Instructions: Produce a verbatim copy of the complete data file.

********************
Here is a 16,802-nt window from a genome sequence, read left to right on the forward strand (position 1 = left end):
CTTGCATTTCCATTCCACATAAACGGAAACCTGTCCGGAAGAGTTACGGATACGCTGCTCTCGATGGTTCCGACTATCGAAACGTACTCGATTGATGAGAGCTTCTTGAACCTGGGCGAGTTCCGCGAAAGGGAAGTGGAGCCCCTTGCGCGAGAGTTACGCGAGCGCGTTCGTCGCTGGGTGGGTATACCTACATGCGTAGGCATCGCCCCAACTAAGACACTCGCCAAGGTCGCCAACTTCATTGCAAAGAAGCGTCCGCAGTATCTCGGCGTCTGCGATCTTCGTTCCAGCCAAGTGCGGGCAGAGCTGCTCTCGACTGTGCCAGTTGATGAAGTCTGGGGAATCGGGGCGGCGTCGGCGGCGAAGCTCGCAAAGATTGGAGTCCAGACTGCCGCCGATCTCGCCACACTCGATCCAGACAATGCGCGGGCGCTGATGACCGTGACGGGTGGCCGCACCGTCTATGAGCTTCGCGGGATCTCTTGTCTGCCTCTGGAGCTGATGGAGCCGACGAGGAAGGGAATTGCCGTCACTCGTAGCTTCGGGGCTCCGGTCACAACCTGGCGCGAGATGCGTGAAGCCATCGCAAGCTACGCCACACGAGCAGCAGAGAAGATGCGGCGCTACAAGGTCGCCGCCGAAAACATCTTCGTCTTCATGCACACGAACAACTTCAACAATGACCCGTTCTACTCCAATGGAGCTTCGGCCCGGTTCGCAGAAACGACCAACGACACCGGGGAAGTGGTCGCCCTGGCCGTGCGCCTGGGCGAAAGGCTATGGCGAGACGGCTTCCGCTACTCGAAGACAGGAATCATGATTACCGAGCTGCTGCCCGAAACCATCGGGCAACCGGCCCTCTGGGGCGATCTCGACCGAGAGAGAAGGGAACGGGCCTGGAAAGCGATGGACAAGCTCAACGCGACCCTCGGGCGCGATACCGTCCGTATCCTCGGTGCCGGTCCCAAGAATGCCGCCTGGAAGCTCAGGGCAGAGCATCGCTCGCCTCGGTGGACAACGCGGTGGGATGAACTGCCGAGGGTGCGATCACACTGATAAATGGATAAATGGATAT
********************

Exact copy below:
Here is a 16,802-nt window from a genome sequence, read left to right on the forward strand (position 1 = left end):
CTTGCATTTCCATTCCACATAAACGGAAACCTGTCCGGAAGAGTTACGGATACGCTGCTCTCGATGGTTCCGACTATCGAAACGTACTCGATTGATGAGAGCTTCTTGAACCTGGGCGAGTTCCGCGAAAGGGAAGTGGAGCCCCTTGCGCGAGAGTTACGCGAGCGCGTTCGTCGCTGGGTGGGTATACCTACATGCGTAGGCATCGCCCCAACTAAGACACTCGCCAAGGTCGCCAACTTCATTGCAAAGAAGCGTCCGCAGTATCTCGGCGTCTGCGATCTTCGTTCCAGCCAAGTGCGGGCAGAGCTGCTCTCGACTGTGCCAGTTGATGAAGTCTGGGGAATCGGGGCGGCGTCGGCGGCGAAGCTCGCAAAGATTGGAGTCCAGACTGCCGCCGATCTCGCCACACTCGATCCAGACAATGCGCGGGCGCTGATGACCGTGACGGGTGGCCGCACCGTCTATGAGCTTCGCGGGATCTCTTGTCTGCCTCTGGAGCTGATGGAGCCGACGAGGAAGGGAATTGCCGTCACTCGTAGCTTCGGGGCTCCGGTCACAACCTGGCGCGAGATGCGTGAAGCCATCGCAAGCTACGCCACACGAGCAGCAGAGAAGATGCGGCGCTACAAGGTCGCCGCCGAAAACATCTTCGTCTTCATGCACACGAACAACTTCAACAATGACCCGTTCTACTCCAATGGAGCTTCGGCCCGGTTCGCAGAAACGACCAACGACACCGGGGAAGTGGTCGCCCTGGCCGTGCGCCTGGGCGAAAGGCTATGGCGAGACGGCTTCCGCTACTCGAAGACAGGAATCATGATTACCGAGCTGCTGCCCGAAACCATCGGGCAACCGGCCCTCTGGGGCGATCTCGACCGAGAGAGAAGGGAACGGGCCTGGAAAGCGATGGACAAGCTCAACGCGACCCTCGGGCGCGATACCGTCCGTATCCTCGGTGCCGGTCCCAAGAATGCCGCCTGGAAGCTCAGGGCAGAGCATCGCTCGCCTCGGTGGACAACGCGGTGGGATGAACTGCCGAGGGTGCGATCACACTGATAAATGGATAAATGGATAT